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I am an EMT so I am aware of diabetic emergencies and watching over him w meds (this should be fun). He has been per-diabetic for many, many years, just never followed the guidelines. He moved in a year ago and I have been trying to feed him appropriate but he buys the big tub of ice cream, eats the half bag of Doritos in one sitting (my go to snack that I had put away, he ate the other half the other day and hid the bag like I couldn't hear him eating it). He sneaks out for breakfast and lunch (I know he has to get out). So now it is up to me to be the gate keeper. He never listened to mom. I advised exercise, eating moderation all of it. I am sure he wont listen. At least it is a good excuse for me to eat better (we eat rather healthy, I do all the cooking). He thinks the pill will be the fix it.
Its enough I have a room mate now I have to be his personal cook (I really hate that). I remind him all the time to eat right. He won't listen. He will be away for a week back home and he will eat like a sailor on leave. His excuse is the whole family before him were diabetic..... yeah they all ate like crap because they did not know better.............. I have more cookbooks than most and am adept at cooking. the challenge will be to get him to eat regulatory. He needs to lose a good 80 to 100, I can stand to lose 40 (to get to my ideal weight). So it might not be bad for me.

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Oh, I forgot to add that if your dad is social and would like to get out and socialize, there are support meetings for Type II diabetics. You can get info on this from an Endocrinologist. The group meets and discuss their experiences and feelings. He might enjoy it.

And, if he is Type II, he may eventually need insulin, but most can just take pills.
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I'm a Type I diabetic and therefore take insulin to control my blood sugar, since I make no insulin. It's somewhat different for Type II diabetics, but still, I will share what I have learned over the years. My Endocrinologists are top notch and located at a major medical school (UNC).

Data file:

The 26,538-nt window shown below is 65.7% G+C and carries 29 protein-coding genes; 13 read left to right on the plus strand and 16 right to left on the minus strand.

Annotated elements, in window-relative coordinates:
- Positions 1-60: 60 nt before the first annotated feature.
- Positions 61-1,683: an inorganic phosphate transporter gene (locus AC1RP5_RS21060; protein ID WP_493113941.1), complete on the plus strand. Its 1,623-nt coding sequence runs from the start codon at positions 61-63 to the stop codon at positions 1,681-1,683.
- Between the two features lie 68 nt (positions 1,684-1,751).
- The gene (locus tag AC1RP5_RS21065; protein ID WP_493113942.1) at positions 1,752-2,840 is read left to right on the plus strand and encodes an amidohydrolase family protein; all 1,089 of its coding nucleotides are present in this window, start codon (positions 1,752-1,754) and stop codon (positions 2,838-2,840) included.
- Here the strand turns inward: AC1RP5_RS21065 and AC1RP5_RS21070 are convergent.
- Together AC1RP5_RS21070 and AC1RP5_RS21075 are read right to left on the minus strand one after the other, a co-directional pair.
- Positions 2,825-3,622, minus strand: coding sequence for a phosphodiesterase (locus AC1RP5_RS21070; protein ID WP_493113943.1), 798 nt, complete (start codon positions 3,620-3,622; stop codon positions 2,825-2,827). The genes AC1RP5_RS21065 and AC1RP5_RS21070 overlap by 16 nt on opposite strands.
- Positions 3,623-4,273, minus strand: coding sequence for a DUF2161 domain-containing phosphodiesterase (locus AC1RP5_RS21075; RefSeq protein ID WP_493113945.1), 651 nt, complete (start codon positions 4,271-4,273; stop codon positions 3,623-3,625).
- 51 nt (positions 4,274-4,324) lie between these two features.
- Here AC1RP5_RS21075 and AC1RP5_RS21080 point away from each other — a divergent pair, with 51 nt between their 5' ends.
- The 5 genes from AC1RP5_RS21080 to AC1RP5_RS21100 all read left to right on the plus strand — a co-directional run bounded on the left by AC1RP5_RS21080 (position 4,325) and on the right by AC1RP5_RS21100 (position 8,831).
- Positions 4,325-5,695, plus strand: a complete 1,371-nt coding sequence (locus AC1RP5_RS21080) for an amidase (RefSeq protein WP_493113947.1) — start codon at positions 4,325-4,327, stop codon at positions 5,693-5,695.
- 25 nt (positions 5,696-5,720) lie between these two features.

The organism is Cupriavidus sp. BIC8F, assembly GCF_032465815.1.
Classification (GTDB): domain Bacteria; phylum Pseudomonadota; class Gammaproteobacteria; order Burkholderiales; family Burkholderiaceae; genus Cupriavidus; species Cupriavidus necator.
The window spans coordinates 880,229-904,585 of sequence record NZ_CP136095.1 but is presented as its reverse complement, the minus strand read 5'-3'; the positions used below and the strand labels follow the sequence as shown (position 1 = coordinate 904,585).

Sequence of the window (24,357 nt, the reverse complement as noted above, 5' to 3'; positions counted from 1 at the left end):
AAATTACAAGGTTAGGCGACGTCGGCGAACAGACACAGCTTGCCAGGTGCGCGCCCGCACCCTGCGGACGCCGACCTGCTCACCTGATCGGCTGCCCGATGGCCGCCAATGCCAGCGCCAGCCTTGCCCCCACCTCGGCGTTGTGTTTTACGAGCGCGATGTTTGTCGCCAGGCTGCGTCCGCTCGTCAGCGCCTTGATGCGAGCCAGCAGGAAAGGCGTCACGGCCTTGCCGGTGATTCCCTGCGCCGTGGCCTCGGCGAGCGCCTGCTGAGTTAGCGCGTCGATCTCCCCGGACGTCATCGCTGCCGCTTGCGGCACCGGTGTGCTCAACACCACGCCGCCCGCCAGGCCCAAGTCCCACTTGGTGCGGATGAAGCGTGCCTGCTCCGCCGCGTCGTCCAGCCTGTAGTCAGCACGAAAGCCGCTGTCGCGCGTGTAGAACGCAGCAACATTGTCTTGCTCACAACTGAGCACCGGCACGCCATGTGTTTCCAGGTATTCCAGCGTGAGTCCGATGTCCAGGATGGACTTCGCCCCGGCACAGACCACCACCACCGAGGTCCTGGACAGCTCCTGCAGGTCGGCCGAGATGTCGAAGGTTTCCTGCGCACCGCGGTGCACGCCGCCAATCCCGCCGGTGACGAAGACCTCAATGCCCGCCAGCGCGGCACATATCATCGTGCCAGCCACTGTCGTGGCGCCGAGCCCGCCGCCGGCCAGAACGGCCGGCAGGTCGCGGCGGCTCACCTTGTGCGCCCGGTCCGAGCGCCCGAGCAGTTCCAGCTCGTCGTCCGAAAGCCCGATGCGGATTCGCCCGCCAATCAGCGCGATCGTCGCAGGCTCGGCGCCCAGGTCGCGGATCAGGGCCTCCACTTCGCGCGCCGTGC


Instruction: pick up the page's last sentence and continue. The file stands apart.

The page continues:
My doctors told me that there isn't a diabetic diet anymore. Just eat a moderate diet of all foods. Don't deprive yourself. Don't overdo it. Sugar free or low sugar is not what most people think. Sugar free candy still has carbs and carbs count for blood sugar purposes. Even sugar free recipes still have carbs. I don't bother with anything sugar free except for jello and soft drinks, which I try to limit.

I would encourage you to meet with a Certified Diabetic Educator. They can explain how the carbs and blood sugar work. You already have a medical background, so you may already know a lot about this. A nutritionist may also be helpful for you. I doubt your dad would get much from it.

HOWEVER, after saying all of that, I will also say that if a senior wants to eat poorly, there is not much you can do about it. I would stop trying to control your dad's diet. As a senior, it's my feeling that they should eat what they want. It's not easy being the cookie police. Trying to control his diet would seem to be very stressful and counterproductive. Nagging doesn't help. If you can't fix it, then why continue to cause anxiety? If he gets diabetes, he will go on meds or have his meds increased. It's one issue I would not put too much focus on. Encourage him to eat healthy and then let it go. It might make him less stressed and his food choices may improve. I'm not sure if he has dementia, but if so, then it's even more difficult to control, unless he's homebound.
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Your answer is Web MD.
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Fifteen years ago or so I attended a class by a certified diabetic educator, when my husband was first diagnosed. Someone in the class asked for the name of a good diabetic cookbook. The answer was, "Any cookbook that shows nutrient values is excellent for use for people with diabetes." And that makes sense, doesn't it? There are no "diabetic" foods and no foods a person with diabetes can't eat. And if you know the nutrients, especially the carb amount and calories, you can adjust portion sizes and combine foods appropriately.

A person with diabetes can eat corn on the cob and mashed potatoes and a dinner roll and buttered squash and a piece of chocolate cake. But not at the same meal, please! Same for a person who is trying to loose weight. A good, healthy diet for the average person is a good healthy diet for a person with diabetes, too -- with perhaps some adjustments. If your dad's clinic offers self-care classes for newly diagnosed diabetics, attend them with him if you can.

That is the answer to the easy part of your questions, tgengine.